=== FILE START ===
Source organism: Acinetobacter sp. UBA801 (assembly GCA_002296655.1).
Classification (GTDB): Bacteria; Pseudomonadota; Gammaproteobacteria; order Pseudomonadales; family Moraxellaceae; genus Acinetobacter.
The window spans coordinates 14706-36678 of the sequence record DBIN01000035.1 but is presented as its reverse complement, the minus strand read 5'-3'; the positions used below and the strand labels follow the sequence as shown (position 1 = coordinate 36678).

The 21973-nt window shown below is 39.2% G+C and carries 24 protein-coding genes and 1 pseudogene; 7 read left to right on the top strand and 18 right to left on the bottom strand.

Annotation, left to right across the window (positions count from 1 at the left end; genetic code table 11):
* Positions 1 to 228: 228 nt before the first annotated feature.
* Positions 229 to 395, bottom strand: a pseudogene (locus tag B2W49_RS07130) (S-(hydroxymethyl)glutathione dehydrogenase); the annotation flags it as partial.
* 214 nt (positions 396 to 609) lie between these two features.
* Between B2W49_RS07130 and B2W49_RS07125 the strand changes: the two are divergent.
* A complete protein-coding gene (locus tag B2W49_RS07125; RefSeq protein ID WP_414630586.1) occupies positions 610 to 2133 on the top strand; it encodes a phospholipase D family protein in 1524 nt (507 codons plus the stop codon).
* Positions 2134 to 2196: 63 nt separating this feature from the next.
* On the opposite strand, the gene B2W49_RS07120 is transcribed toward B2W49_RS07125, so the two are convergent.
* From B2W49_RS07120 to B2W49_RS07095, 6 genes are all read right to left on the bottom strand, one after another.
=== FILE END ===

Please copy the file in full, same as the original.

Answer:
Source organism: Acinetobacter sp. UBA801 (assembly GCA_002296655.1).
Classification (GTDB): Bacteria; Pseudomonadota; Gammaproteobacteria; order Pseudomonadales; family Moraxellaceae; genus Acinetobacter.
The window spans coordinates 14706-36678 of the sequence record DBIN01000035.1 but is presented as its reverse complement, the minus strand read 5'-3'; the positions used below and the strand labels follow the sequence as shown (position 1 = coordinate 36678).

The 21973-nt window shown below is 39.2% G+C and carries 24 protein-coding genes and 1 pseudogene; 7 read left to right on the top strand and 18 right to left on the bottom strand.

Annotation, left to right across the window (positions count from 1 at the left end; genetic code table 11):
* Positions 1 to 228: 228 nt before the first annotated feature.
* Positions 229 to 395, bottom strand: a pseudogene (locus tag B2W49_RS07130) (S-(hydroxymethyl)glutathione dehydrogenase); the annotation flags it as partial.
* 214 nt (positions 396 to 609) lie between these two features.
* Between B2W49_RS07130 and B2W49_RS07125 the strand changes: the two are divergent.
* A complete protein-coding gene (locus tag B2W49_RS07125; RefSeq protein ID WP_414630586.1) occupies positions 610 to 2133 on the top strand; it encodes a phospholipase D family protein in 1524 nt (507 codons plus the stop codon).
* Positions 2134 to 2196: 63 nt separating this feature from the next.
* On the opposite strand, the gene B2W49_RS07120 is transcribed toward B2W49_RS07125, so the two are convergent.
* From B2W49_RS07120 to B2W49_RS07095, 6 genes are all read right to left on the bottom strand, one after another.